by Peter Bouten
Many companies are looking at a growth strategy, which is not only driven by organic growth but also by acquisitions. In parallel, those companies need to optimize their portfolio and look at divesting businesses that are not part of the core business strategy. These significant business changes come with large investments, of time and money, and high expectations. At NGA HR, we are often involved in how to drive these changes successfully and with predictable outcomes.
First of all, the dynamics are not always the same. In the case of an M&A, the landscape is often very diverse, and a lot of inherited assets like people, processes, systems, and data need to come together into the new common HR operating model supported by global payroll. Once designed, the new target operating model drives new processes, people and systems – both at a company and country level.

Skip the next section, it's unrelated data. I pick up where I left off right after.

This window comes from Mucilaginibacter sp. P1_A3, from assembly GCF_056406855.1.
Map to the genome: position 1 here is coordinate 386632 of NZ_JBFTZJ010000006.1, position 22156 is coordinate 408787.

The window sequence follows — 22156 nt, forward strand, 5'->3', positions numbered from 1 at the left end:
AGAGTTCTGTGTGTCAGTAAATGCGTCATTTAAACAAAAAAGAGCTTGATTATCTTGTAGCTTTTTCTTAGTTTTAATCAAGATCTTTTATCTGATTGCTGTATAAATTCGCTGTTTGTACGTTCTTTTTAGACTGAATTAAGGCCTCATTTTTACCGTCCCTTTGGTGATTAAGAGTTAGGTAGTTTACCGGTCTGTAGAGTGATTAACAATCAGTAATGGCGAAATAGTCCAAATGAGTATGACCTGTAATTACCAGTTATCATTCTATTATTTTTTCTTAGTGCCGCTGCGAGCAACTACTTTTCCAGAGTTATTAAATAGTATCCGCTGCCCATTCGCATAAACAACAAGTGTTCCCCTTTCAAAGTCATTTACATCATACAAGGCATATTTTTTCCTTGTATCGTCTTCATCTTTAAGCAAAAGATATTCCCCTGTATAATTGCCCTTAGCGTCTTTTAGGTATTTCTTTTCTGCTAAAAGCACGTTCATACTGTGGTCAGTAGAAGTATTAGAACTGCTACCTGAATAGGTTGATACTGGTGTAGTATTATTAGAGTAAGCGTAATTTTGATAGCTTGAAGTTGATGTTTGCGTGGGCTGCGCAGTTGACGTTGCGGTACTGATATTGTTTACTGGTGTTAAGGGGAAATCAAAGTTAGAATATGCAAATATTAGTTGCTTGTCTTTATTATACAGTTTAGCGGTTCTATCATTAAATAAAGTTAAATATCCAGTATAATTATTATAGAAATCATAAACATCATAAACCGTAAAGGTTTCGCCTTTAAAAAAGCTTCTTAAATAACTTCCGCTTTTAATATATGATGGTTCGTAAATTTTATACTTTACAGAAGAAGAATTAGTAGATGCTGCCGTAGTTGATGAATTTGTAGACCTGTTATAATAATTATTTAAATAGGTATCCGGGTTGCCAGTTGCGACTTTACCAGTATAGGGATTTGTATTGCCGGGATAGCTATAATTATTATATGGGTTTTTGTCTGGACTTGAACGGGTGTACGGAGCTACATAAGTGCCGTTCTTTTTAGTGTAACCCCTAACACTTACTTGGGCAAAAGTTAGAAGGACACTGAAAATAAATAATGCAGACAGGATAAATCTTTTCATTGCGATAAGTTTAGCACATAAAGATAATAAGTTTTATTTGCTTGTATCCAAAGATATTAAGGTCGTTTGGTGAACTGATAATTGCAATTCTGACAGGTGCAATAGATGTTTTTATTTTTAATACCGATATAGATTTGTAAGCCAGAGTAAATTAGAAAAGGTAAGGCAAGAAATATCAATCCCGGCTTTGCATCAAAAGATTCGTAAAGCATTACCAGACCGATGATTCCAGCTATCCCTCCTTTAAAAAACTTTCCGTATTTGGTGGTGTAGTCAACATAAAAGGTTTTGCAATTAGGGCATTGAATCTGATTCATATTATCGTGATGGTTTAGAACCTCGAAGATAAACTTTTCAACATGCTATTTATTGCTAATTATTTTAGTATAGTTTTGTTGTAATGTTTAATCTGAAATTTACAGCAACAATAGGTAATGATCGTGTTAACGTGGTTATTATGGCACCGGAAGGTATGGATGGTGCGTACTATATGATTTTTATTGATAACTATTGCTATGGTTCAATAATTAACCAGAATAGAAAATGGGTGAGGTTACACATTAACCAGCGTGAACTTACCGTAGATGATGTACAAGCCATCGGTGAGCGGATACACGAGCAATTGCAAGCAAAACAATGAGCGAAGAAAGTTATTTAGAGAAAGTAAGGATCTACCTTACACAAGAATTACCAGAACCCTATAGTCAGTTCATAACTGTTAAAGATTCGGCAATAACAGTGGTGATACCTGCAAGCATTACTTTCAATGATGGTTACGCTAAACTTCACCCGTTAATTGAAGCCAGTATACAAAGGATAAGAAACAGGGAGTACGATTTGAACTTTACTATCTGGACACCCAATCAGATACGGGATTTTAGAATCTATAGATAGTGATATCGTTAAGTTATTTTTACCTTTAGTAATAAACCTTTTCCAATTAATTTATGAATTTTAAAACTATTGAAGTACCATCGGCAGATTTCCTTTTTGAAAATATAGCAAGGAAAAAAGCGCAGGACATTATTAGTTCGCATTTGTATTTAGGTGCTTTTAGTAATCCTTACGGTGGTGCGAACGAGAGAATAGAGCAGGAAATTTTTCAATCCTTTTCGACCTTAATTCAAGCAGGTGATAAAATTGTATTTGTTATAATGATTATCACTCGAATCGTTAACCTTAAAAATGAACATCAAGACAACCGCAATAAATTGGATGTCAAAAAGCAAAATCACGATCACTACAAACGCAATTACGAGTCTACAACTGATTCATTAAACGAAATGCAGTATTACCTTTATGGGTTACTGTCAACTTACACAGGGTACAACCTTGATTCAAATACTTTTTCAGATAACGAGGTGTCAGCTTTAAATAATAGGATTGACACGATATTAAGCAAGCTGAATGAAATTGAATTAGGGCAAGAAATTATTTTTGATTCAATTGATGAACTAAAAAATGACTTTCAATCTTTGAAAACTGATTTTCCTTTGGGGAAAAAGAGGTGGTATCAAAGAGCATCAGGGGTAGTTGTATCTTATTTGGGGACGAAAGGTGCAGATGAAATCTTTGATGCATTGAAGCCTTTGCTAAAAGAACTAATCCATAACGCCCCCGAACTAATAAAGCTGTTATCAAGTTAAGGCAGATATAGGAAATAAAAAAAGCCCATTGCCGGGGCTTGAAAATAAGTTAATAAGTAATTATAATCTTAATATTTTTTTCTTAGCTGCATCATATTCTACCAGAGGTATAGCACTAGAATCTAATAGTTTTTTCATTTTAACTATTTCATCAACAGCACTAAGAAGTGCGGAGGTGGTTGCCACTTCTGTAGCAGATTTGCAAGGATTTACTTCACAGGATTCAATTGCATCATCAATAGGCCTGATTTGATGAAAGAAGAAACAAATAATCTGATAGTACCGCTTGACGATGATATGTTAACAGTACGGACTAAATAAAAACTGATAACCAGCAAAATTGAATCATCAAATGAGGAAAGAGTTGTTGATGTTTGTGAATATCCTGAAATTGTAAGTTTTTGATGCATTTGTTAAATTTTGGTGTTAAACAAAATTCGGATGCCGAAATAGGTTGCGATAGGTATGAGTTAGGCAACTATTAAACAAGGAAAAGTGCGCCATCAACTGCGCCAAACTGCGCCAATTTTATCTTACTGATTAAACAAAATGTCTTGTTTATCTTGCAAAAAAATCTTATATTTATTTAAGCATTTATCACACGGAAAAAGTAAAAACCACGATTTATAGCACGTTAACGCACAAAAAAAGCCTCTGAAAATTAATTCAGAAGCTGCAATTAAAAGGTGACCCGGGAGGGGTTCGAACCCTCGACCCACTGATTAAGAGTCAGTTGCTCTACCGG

A spinoff, or divestiture, has an entirely different dynamic. In this case, most supporting staff and systems remain with the parent company, and there is a finite time for continued use of these resources, based on a Temporary Service Agreement or TSA. These agreements are created to the advantage of the parent versus the newly formed spinoff and have a limited duration.
Given the fact that a carve-out is smaller and less complex, compared to the original business, the new company can take the opportunity to simplify the way of working, also driven by the limited time of the TSA. If the spin-off cannot meet the timeline, then severe financial penalties could be the consequence and, in some cases, all systems and services from the former parent will be stopped. So what is the best course of action?
In an ideal world, a multi-country company will define a new model set up on a global level. We are all familiar with the HR operating model based on these 4 areas: